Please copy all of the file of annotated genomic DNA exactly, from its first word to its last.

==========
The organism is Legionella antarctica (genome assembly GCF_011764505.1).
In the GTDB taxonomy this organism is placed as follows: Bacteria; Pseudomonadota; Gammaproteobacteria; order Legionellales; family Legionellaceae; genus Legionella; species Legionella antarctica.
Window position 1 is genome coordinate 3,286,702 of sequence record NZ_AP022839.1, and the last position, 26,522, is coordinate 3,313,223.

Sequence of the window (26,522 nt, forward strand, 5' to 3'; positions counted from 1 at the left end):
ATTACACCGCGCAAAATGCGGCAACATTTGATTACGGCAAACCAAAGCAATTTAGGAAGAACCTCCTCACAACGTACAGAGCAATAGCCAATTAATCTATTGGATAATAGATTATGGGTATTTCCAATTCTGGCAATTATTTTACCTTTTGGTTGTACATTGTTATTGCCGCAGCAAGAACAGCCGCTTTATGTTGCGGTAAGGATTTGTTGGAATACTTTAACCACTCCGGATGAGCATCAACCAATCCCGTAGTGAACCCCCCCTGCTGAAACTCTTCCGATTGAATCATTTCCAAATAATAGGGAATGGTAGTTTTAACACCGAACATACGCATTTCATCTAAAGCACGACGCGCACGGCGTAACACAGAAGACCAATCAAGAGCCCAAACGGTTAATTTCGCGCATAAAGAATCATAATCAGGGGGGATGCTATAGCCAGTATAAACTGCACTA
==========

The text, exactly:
The organism is Legionella antarctica (genome assembly GCF_011764505.1).
In the GTDB taxonomy this organism is placed as follows: Bacteria; Pseudomonadota; Gammaproteobacteria; order Legionellales; family Legionellaceae; genus Legionella; species Legionella antarctica.
Window position 1 is genome coordinate 3,286,702 of sequence record NZ_AP022839.1, and the last position, 26,522, is coordinate 3,313,223.

Sequence of the window (26,522 nt, forward strand, 5' to 3'; positions counted from 1 at the left end):
ATTACACCGCGCAAAATGCGGCAACATTTGATTACGGCAAACCAAAGCAATTTAGGAAGAACCTCCTCACAACGTACAGAGCAATAGCCAATTAATCTATTGGATAATAGATTATGGGTATTTCCAATTCTGGCAATTATTTTACCTTTTGGTTGTACATTGTTATTGCCGCAGCAAGAACAGCCGCTTTATGTTGCGGTAAGGATTTGTTGGAATACTTTAACCACTCCGGATGAGCATCAACCAATCCCGTAGTGAACCCCCCCTGCTGAAACTCTTCCGATTGAATCATTTCCAAATAATAGGGAATGGTAGTTTTAACACCGAACATACGCATTTCATCTAAAGCACGACGCGCACGGCGTAACACAGAAGACCAATCAAGAGCCCAAACGGTTAATTTCGCGCATAAAGAATCATAATCAGGGGGGATGCTATAGCCAGTATAAACTGCACTA